Rather than just rail against injustice, though, Gingrich proposed a solution to this tragic situation. He called for new legislation, named after the three murder victims in Newark. “The Terrance Aeriel, Dashon Harvey, Iofemi Hightower Act” would do five things:
- It would demand that the FBI and the Department of Homeland Security develop a real-time identification system to check the legal status of every felon in America.
- Every person arrested for a felony will be checked against the Federal database. Unless there is positive evidence they are American citizens or are here legally, they will be detained. If they are here illegally they will be deported. (This sounds remarkably like what the citizens of Arizona asked their police to do, doesn’t it? We know how Washington reacted to that.)
- And here’s one I love: Any city, county or state that refuses to participate in checking every felony arrest will immediately lose all of its Federal aid. (Hey, San Francisco, that would mean losing a bunch of taxpayer money, wouldn’t it?)
- No illegal alien will be released back into the population at large to prey upon new victims. After they finish the time for their crime, they will be detained until they can be deported. (A question from Chip: Why feed and house them at our expense? Let’s send them back where they came from immediately.)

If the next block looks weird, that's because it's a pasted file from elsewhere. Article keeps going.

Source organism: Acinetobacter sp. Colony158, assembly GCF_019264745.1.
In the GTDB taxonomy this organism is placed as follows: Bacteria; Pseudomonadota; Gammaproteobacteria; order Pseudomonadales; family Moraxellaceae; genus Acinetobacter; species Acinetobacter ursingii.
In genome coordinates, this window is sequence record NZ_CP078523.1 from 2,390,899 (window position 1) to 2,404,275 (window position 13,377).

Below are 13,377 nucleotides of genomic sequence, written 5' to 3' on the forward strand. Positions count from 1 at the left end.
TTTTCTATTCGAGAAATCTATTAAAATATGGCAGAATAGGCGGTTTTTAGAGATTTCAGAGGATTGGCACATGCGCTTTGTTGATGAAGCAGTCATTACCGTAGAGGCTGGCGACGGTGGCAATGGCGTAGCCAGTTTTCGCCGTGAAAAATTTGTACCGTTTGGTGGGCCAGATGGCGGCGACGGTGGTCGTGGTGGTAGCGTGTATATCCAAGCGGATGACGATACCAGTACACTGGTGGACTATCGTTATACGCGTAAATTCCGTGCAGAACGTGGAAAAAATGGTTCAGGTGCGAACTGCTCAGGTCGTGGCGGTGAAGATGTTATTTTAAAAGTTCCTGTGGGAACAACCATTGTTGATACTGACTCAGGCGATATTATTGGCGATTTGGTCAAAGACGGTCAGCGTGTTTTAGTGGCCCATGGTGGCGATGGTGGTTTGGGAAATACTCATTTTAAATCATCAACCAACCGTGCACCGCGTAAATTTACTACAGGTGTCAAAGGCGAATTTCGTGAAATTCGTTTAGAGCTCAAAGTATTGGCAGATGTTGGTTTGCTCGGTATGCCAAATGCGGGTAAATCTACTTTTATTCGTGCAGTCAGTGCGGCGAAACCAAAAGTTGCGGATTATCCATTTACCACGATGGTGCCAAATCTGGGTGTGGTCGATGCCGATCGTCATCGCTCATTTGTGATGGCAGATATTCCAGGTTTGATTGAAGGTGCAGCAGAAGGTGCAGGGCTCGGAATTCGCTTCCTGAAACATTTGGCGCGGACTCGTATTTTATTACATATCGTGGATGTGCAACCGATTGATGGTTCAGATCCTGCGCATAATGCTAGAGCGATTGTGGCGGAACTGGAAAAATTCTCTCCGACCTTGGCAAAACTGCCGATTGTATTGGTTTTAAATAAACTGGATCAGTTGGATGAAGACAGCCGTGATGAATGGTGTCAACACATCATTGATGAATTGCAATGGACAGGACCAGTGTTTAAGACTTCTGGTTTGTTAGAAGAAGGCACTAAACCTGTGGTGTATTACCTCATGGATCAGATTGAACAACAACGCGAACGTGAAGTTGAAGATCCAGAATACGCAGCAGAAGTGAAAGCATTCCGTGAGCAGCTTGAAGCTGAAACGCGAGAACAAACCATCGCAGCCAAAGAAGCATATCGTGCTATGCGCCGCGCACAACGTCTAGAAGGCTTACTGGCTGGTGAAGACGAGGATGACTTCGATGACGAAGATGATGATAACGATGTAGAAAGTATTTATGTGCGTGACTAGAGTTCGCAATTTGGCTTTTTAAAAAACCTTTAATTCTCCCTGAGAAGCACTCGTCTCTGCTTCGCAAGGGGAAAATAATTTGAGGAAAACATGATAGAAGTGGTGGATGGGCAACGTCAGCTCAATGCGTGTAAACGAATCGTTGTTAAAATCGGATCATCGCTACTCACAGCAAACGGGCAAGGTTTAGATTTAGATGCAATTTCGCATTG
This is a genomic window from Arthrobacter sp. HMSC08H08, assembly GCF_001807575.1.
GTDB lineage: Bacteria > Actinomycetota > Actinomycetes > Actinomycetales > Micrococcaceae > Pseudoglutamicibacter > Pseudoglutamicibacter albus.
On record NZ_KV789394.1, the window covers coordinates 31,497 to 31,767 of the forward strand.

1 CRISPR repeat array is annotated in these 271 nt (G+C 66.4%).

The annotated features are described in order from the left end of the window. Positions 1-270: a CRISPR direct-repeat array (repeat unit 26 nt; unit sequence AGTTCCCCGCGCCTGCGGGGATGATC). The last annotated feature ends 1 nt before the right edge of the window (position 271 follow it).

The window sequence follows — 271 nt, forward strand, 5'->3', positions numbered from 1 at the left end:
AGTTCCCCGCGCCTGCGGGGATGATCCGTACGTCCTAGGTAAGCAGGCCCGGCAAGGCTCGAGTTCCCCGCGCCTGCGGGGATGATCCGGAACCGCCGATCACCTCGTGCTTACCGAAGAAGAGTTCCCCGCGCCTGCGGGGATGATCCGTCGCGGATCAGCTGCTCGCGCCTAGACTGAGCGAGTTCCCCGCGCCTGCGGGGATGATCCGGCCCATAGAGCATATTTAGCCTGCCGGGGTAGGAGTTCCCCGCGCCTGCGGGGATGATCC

- All current prisons in the U.S. will be screened to identify those who are here illegally. The illegal alien prisoners will be deported to their countries of origin once they’ve completed their sentences. (I repeat the question I asked above: Why keep ‘em here at all? Let’s send them back just as soon as the courts say we can.)
- I’ve argued in the past that it’s usually a mistake to ask the Federal government to solve a problem. In my experience, every time they try they create new problems that are bigger and more costly than the one they promised to eliminate. In the process, the budget gets bigger and the bureaucracy gets more bloated. A good rule of thumb is, Don’t feed the monster.
But this is an approach I can endorse. After all, what is government’s first and most sacred obligation? Isn’t it to protect its own citizens from assault; to guard against attacks on our persons or threats to our property by “all enemies, foreign and domestic?”
No, we can’t prevent every crime by every illegal alien. But we can make certain that, once caught, he never gets a chance to prey on an innocent victim again… at least, not in this country.
I’ll let you know when (or if) the Aeriel-Harvey-Hightower Act gets introduced in Congress. And what happens when it does.
Back To The Present
Of course the legislation Gingrich proposed has never seen the light of day in Congress. Instead, all of the publicity recently has been about Barack Obama’s determination to stop Arizona from doing precisely what the former Speaker demanded our Federal government do to protect all of us.
At the end of his column three years ago, Gingrich wrote, “We should demand more of our leaders — or we should get new leaders.”
That’s still a good idea — even though I suspect he is one of the “new leaders” he’s talking about.
Until next time, keep some powder dry.
— Chip Wood